By Caitlin Ann Gooch
We all know that there is an all black female rodeo team but what do we know about the horses they ride?
Rodeo relay is similar to track and field but the riders pass the baton on horseback. Teams consist of four riders and four horses. The four horses that the Cowgirls of Color sit upon have fascinating backgrounds. Wind Walker, Sandman, Yankee Girl, and Daystar belong to Cowgirls of Color’s trainer, Ray Lockamy. To ensure a smooth transition between each handoff, Lockamy has paired each horse and rider for a specific position based on their personalities. “Horses are spirited and they get emotional. It works best when the rider matches the horse,” says Lockamy. In the case of the Cowgirls of Color, the order the horses run is based on their relationship with each other in the pasture. Daystar runs the first leg, followed by Sandman which is his pasture buddy. Third running is Yankee Girl and coming to catch her is her “boyfriend”, Wind Walker. Typically, quarter horses are used for relay but half of this team are thoroughbreds. So, what makes these horses so special?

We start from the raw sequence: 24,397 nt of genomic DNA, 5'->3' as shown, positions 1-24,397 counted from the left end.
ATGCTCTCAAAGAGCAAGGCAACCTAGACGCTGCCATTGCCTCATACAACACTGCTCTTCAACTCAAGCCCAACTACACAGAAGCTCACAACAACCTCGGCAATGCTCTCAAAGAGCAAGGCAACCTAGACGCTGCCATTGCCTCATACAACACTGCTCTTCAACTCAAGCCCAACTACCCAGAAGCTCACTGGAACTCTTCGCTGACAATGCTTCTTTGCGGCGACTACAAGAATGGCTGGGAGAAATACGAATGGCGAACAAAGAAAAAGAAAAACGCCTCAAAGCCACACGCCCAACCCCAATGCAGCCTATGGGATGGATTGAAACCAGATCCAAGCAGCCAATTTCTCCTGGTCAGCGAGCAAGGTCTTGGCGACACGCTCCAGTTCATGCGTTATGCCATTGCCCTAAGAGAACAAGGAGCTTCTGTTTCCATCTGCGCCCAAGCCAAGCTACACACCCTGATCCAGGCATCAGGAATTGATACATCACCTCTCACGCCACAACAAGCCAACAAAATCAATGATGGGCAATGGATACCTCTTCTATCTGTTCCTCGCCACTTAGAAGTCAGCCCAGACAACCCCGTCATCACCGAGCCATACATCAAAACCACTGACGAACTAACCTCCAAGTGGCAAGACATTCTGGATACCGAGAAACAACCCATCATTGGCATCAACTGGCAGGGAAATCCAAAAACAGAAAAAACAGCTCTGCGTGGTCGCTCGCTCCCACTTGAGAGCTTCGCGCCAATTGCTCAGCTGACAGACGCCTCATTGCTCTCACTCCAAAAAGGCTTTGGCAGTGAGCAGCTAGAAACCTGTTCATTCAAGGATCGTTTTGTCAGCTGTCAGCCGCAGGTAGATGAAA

Daystar, ridden by Brittaney Logan, is a thoroughbred rescue horse built for speed. He was unable to go to the race track and was given to Lockamy at 6 months old. Sandman, ridden by Takia Gaylord, is a purpose driven quarter horse. Once he understands what he is supposed to do, he does it effortlessly. Being that he put a foal on the ground before he was castrated, he has a stud mentality. Yankee Girl, ridden by Kisha Bowles, is another thoroughbred rescue horse. Her sire, Yankee Mon, is the number 1 sire thoroughbred race horse in the state of Maryland. Lastly, Wind Walker ridden by Caitlin Gooch, is a quarter horse. His sire, Artful Move, is the all-time leading sire of Hunter Under saddle horses. Wind Walker was purposely placed to run last as he is the alpha of the herd. “Leaders can’t be first, we have to lead” Lockamy’s reasoning behind this placement.
Knowing the bloodlines and background of each horse, as he raised most of them from yearlings, also plays a part in determining their position. The first and last horses are tall and must run wide to maximize their speed. The 2nd and 3rd horses are shorter which allows them to run closer to the barrels. Shorter legs allow a faster take off and can be beneficial to a winning time. Running full speed, the baton is passed off from one rider to another. Handoffs are made smooth when none of the horse and rider pairs have to slow down. In order to win, the Cowgirls of Color have to keep this momentum going. Lockamy believes, “to bring the best out of the horse, it takes the right rider.”